It's NOT just about Israel - Gulf states are resigned to a nuclear Iran
The U.S. intelligence community has determined that Saudi Arabia and its allies in the Gulf Cooperation Council are quietly accepting the prospect that Iran would acquire nuclear weapons.
Officials said the Persian Gulf states and other Arab League members would learn to accommodate Teheran's domination of the region.
"This assessment has been shared with Israel, which today is the only country in the Middle East that wants to stop the Iranian nuclear program," an official said.
Officials said the assessment has formed a major element in the strategy toward Iran by the administration of President Barack Obama. They said Israel would be the only country in the Middle East that would press the administration to pursue harsh international sanctions against Teheran in an effort to foil its nuclear weapons program.
"Most of the Arab countries are not happy with Iran but none of them wants to be seen as actively stopping its nuclear program," an official said. "Even the Saudis are not pressing Washington on this."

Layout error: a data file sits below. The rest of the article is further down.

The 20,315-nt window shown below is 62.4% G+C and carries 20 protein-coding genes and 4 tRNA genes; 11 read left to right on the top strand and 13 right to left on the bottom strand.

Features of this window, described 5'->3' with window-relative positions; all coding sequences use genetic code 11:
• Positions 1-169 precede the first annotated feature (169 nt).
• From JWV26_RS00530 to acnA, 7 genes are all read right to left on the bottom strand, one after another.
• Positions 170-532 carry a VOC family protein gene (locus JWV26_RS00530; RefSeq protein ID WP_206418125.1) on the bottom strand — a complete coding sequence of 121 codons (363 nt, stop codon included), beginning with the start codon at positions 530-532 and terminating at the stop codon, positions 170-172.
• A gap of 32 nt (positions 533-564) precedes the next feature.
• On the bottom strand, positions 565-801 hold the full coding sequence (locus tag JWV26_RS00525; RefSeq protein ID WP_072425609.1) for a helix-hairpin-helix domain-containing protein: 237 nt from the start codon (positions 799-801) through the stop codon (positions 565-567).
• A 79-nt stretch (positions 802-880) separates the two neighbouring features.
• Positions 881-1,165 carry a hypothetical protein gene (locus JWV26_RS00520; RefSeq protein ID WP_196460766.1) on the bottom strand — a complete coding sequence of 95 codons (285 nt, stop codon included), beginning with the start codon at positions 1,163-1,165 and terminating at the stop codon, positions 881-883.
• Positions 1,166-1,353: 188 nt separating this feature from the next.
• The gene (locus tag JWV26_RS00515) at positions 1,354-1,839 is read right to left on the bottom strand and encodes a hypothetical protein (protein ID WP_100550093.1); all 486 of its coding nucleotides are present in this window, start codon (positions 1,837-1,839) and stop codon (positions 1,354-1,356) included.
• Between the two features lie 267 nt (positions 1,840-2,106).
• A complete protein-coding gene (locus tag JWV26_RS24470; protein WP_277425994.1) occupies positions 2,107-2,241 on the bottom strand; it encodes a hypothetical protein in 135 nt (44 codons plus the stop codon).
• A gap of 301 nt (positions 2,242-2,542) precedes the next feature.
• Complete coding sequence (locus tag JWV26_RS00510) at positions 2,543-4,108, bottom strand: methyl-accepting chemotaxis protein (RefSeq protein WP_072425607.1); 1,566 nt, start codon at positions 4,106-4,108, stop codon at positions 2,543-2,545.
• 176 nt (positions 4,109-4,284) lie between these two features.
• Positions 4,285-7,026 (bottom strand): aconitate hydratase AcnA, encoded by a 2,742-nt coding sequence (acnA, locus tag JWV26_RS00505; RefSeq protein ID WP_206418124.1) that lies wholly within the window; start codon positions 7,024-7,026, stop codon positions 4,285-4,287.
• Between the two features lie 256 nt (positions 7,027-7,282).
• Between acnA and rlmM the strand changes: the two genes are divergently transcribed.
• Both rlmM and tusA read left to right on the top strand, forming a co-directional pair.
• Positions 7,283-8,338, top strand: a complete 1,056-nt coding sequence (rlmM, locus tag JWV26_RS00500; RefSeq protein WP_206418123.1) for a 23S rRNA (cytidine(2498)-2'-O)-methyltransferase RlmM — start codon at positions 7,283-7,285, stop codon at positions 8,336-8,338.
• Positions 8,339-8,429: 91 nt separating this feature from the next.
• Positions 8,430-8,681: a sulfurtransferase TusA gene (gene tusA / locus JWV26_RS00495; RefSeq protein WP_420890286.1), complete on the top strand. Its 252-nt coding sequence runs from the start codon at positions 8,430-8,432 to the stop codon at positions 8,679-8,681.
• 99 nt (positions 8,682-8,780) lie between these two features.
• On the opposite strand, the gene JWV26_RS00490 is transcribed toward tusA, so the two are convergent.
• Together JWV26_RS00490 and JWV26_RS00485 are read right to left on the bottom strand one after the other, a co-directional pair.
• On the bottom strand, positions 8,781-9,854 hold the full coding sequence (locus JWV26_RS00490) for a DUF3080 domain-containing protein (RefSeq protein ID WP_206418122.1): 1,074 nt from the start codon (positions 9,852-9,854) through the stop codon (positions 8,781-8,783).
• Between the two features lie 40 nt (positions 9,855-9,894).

The administration has pledged to lobby for sanctions against Iran amid its refusal to stop uranium enrichment. But officials said the White House and State Department do not envision any decision by the United Nations regarding sanctions on Teheran until mid- to late 2010.
In his visit to Israel in March 2010, Vice President Joseph Biden cautioned Israel against expectations of an imminent sanctions regime on Iran. Officials said Biden, who discussed the issue with Israeli Prime Minister Benjamin Netanyahu, warned that UN sanctions against Teheran could fail.
"Biden's message was that the United States will do all it can, but Israel should not expect that the international community would fulfill its [Israel's] expectations," another official familiar with Biden's visit said. "There was an underlying message that Israel should learn to live with a nuclear Iran."